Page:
Like a few other reports I have written, this will be recapped mainly in pictures. To summarize very briefly:
  • The uphills were steep.
  • The downhills were steep.
  • Some of the course was rutted with lots of rocks and roots.
  • Some of the course was crazy muddy.
And spoiler - even with a fall around mile 6 where I rolled my (bad) ankle (which thankfully did not hinder my ability to finish), nothing really hurt! AND I LOVED LOVED LOVED LOVED THIS RACE. No really, it was the hardest 50k I've done, and there were a few times I wanted to die, but the scenery was completely worth every second of it. Run love is not back, but trail love is.

Without further ado... the Bighorn Trail 50k:



 


This trail fed into a really beautiful wooded section of rooty, muddy trails. Probably my favorite section of the course, I do remember yelling "I LOVE THIS COURSE" through that section. I didn't take any pictures because I was moving pretty fast (for me) and it was pretty technical.


I turned around at the top of a steep incline to take this of the people behind me. I feel somewhere behind where they are and the ridge at the top.
Bacon!! (At Cow Camp aid station)






Mentally, I began to crash a bit on the huge huge HUGE incline back up to the Dry Fork aid station (aka, where we started) at mile 14. I could see the cars shining on the top of the ridge and it seemed like we were never ever in a billion years going to get there. I think walking up that slope was the first time I got passed by a 100 miler, and I felt like the biggest jerk in the world for complaining and he was just sucking it up and moving.

I remember briefly contemplating if I even wanted to finish this race. Since I had no real idea what the course was like, I wasn't sure if what I had just done was what the rest of the course was like or just a really tough section. Turns out, that was the "hardest part." I  regrouped at the aid station (no seriously, I was there for at least 10 minutes). I had two tasty pieces of pizza (meat, olives, etc) and some candy (m&m's, mike & ikes), chips, watermelon, diet Pepsi, and grabbed a piece of beef jerky to eat on the hill out of the aid station. I have never seen such a wide variety of food at an aid station. I really didn't want to leave.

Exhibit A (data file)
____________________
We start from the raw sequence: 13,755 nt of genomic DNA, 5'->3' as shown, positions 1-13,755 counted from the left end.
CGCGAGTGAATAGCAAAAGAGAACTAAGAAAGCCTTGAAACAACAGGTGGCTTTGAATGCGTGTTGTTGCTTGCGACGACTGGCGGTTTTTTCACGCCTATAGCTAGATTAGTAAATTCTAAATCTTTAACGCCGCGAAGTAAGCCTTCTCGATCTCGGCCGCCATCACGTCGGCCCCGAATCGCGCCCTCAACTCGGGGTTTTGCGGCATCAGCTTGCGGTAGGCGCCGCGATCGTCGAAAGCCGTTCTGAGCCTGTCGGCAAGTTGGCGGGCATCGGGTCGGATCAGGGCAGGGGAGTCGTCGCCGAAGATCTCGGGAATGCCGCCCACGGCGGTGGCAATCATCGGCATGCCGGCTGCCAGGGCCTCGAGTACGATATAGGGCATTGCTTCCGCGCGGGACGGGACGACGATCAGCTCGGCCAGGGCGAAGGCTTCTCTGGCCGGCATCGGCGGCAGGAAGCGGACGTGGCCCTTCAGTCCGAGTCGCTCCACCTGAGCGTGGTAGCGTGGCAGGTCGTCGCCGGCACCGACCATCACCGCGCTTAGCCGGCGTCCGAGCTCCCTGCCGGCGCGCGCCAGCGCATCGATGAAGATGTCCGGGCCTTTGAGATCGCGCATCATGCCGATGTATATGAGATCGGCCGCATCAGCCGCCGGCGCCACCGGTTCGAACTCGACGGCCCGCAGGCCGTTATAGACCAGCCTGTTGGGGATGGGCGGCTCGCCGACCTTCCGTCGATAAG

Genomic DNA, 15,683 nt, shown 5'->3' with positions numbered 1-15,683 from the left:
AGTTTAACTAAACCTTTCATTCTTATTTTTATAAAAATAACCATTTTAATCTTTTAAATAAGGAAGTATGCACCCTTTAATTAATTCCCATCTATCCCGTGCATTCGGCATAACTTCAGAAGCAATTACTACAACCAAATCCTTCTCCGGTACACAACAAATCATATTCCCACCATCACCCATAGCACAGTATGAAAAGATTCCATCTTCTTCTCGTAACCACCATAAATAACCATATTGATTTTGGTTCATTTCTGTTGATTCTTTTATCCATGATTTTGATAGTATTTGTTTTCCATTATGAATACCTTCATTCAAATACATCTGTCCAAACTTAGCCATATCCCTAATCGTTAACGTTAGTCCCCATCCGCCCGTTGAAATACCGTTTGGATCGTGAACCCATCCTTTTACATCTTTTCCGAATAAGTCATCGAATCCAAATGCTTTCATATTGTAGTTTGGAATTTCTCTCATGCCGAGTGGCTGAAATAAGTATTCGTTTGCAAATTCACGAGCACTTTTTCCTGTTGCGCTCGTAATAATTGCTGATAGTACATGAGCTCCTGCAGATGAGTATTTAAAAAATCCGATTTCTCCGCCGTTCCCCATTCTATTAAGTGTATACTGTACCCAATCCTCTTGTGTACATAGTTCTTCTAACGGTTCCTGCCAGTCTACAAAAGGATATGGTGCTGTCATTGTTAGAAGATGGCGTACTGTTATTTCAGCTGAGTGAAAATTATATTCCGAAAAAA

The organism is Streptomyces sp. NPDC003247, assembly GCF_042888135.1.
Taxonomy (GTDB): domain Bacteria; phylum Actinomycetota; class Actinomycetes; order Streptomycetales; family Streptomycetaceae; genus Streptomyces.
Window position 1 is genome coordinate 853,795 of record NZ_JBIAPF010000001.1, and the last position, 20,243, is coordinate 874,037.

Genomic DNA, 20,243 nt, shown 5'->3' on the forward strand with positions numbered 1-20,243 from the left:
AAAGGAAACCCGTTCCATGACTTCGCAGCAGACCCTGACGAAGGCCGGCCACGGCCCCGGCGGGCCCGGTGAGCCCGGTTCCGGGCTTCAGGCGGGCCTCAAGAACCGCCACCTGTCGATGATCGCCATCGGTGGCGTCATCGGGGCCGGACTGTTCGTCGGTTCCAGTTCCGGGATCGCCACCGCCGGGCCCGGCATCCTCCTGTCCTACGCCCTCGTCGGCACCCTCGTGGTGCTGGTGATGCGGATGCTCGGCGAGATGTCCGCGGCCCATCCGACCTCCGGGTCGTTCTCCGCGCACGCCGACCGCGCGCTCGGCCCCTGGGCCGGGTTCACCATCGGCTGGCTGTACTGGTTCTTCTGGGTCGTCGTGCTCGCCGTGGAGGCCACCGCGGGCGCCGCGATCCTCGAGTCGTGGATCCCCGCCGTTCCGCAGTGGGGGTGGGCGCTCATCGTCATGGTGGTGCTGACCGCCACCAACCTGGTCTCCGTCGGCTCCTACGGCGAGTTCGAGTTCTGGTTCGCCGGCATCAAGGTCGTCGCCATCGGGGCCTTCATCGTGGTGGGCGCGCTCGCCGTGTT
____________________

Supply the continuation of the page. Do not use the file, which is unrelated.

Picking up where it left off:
But leave I did. Grudgingly, finally. I spent the next few miles "chasing" a 100 miler and her pacer. Finally, the time came to pass her, and really, there is NO glory in passing someone that has already been on their feet for over 80 miles.


I spent some time chatting with a man from Canada. After leaving the aid station (at mile 18?) we encountered another really muddy area. The mud was SO thick it was more of the consistency of silly putty or something. More than one person lost their shoe in the mud!




I'm about halfway up "The Long Haul" and took this picture behind me. Only hill I had to stop a billion times because it was so exhausting to walk up
"Rewarded" with a nice downhill after The Long Haul where we got to run through this beautiful field of wildflowers
 





At some point, I finally asked someone where we were, and I surprised (I guess?) by how much we had already done, even though it felt like I had been out there FOREVER. The second half went by a lot faster for me because it seemed a lot more "runnable" than the first half, where I honestly walked MILES.


And then....
We ended up on the "worst" part of the course. A 5 mile death march on a flattish gravel road. There were some houses and a few spectators. This house had the cutest sign out front and they were blasting "Eye of the Tiger" on a boombox:


I really wanted to run it in, and hopefully beat my Palo Duro time. I just did not have anything left. The first 26 of the course had so many ups and downs and very few flats. My legs were just trashed. I could only run a minute or two at a time before I needed to walk. If I wasn't walking, I might have missed the only snake I'd encounter on the course: